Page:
Mr. Hassan then gathers all these people together, and it is our belief that Mr. Hassan can provide the Court and the fact-finder of several crucial elements of information: One, that it was not Mr. Khosravi who was being investigated, and therefore it was not Mr. -- Mr. Khosravi asserted essentially an innocent presence there; and, secondly, that Mr. Hassan, and it is our belief that he is working off some sort of arrest or potential arrest status or that he either was functioning much like Mr. Khosravi had years earlier, he was a paid informant, and I think we're entitled to know those things, because it would appear that it is Mr. Hassan who brought the co-defendant into this mess, and would know that Khosravi was brought there innocently, and therefore it would go to defeat the conspiracy, because that conspiracy, in the 846 conspiracy, the Agreement is a sine qua non of that particular crime, and if, in fact, Mr. Khosravi was brought there as an innocent presence, we would suggest that there was not the knowledge nor the background for him to engage in an agreement, and that's why we're looking for the informants, And we don't know who they are, all I know is Mr. Hassan, that's all I know I don't know where to find him.

 Tr. at 114-116 *fn3"

 IV.

 Upon review of the motions, the opposition thereto, and the representation made during the oral argument, the Court concludes that the defendants have not demonstrated that the identity of the informant is necessary to their defense. Particularly, with respect to defendant Khosravi, the fact that the informant may be able to show that defendant Moghadam, rather than defendant Khosravi, was the target of the DEA's investigation and that defendant Khosravi came to the meeting with a "innocent purpose" is not relevant to whether defendant Khosravi entered an agreement to provide drugs to the undercover agent in the future. Moreover, defendant Khosravi does not proffer that the informant can provide testimony that can controvert the government's allegation that at the September 21, 1989 meeting defendant Khosravi agreed to provide drugs to the undercover agent. *fn4"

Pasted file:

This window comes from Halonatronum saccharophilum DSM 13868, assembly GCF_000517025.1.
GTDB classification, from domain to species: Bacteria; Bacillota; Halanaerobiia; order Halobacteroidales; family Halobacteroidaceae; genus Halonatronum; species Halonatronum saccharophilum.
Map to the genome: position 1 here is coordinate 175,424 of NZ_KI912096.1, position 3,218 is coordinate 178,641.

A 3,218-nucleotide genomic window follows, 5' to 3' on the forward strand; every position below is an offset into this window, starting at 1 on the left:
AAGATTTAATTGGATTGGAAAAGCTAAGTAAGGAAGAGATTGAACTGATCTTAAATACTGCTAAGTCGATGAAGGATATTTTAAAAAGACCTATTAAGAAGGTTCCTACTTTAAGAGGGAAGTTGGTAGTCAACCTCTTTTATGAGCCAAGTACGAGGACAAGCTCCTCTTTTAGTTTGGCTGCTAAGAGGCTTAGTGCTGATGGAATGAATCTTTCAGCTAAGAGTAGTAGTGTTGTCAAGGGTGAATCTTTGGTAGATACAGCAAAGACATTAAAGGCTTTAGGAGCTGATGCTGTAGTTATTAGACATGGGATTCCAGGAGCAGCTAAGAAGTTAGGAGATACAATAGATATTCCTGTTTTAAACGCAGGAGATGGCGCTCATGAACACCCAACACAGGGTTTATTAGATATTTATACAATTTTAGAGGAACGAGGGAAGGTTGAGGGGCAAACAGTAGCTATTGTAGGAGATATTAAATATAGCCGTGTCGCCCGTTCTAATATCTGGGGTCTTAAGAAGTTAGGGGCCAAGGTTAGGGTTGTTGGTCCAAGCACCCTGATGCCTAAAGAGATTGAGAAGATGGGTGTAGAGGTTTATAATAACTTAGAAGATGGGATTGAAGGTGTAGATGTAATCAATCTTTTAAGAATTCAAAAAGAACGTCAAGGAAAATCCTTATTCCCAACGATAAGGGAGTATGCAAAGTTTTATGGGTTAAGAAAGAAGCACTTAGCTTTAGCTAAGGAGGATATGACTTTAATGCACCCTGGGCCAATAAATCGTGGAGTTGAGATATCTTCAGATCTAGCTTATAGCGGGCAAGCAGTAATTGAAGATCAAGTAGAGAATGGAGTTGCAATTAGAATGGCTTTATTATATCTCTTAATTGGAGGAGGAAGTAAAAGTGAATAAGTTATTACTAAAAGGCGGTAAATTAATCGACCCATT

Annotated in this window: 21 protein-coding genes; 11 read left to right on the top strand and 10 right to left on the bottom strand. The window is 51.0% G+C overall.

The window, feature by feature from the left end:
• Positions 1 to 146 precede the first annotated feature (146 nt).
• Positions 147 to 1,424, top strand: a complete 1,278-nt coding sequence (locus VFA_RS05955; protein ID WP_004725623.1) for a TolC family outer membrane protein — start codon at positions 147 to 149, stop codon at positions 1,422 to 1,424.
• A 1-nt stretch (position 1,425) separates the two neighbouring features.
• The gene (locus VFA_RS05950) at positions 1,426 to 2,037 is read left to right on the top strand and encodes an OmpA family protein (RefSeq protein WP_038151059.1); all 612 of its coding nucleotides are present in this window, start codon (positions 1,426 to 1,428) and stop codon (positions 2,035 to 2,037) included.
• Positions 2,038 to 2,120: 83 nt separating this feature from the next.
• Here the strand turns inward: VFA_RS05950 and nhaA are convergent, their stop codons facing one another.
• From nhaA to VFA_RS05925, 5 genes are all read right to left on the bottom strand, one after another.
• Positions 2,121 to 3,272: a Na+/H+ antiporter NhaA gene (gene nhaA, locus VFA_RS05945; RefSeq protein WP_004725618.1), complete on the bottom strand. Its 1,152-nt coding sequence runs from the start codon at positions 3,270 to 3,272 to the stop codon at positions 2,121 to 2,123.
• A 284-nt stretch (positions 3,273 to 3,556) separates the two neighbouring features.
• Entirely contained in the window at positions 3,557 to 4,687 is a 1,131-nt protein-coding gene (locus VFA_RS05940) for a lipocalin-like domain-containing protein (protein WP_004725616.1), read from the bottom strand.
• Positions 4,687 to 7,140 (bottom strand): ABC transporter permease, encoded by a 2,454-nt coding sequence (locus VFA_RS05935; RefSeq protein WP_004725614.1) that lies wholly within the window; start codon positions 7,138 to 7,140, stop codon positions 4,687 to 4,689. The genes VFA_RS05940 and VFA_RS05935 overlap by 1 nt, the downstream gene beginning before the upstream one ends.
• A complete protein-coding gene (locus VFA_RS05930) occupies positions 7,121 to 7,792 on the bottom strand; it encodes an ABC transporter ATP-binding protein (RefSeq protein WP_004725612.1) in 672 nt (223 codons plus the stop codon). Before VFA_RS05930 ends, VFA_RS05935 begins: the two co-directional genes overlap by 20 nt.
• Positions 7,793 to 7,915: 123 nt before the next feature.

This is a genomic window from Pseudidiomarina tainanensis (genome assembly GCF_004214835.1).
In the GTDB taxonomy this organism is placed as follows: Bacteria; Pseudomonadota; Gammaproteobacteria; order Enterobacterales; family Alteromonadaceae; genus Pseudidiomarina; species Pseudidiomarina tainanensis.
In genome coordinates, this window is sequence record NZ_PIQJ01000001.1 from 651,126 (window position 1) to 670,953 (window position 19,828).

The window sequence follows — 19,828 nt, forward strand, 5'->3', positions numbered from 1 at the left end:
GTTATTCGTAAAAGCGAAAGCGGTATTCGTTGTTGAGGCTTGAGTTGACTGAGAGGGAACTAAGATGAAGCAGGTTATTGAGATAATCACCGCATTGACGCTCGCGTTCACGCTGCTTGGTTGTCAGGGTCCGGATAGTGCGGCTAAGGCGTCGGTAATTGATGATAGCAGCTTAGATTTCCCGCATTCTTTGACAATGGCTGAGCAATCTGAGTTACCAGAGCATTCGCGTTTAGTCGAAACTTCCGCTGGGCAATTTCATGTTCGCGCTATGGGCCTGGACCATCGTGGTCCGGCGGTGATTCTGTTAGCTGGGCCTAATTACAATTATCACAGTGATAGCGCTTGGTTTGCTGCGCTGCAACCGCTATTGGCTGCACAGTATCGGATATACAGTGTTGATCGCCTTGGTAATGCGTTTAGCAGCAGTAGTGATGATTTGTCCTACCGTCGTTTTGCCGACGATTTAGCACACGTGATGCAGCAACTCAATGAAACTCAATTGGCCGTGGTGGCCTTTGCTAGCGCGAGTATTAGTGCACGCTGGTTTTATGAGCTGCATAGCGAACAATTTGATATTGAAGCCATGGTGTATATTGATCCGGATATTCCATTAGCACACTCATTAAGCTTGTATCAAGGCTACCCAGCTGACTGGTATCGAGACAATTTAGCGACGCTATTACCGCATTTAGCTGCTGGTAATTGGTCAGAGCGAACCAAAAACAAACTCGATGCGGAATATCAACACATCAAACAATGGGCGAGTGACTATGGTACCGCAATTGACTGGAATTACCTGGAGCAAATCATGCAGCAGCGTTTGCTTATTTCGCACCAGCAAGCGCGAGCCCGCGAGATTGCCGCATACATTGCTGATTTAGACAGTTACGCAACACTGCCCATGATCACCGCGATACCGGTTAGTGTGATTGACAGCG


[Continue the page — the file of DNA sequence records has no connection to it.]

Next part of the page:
With respect to defendant Moghadam, he offers little to support his request to disclose the identity of the informant, other than to state that "such production would be helpful . . . as far as the circumstances surrounding their relationship." Tr. at 124. Further, the Court notes that there has been no proffer that Mr. Hassan could testify to the two subsequent sales that the government alleges were pursuant to the conspiracy on September 27, 1989 and on October 5, 1989. The government contends that the informant was not a participant in either sale nor witnessed either sale. Government's Opposition at 11.

 For the reasons discussed above, the Court concludes that the defendants' motion to compel the disclosure of all informers who participated in the alleged crimes charged in this case should be denied.

 It is hereby

 ORDERED that defendants' motion to compel the disclosure of all informers who participated in the alleged crimes charged in this case is denied.

 Date March 22, 1990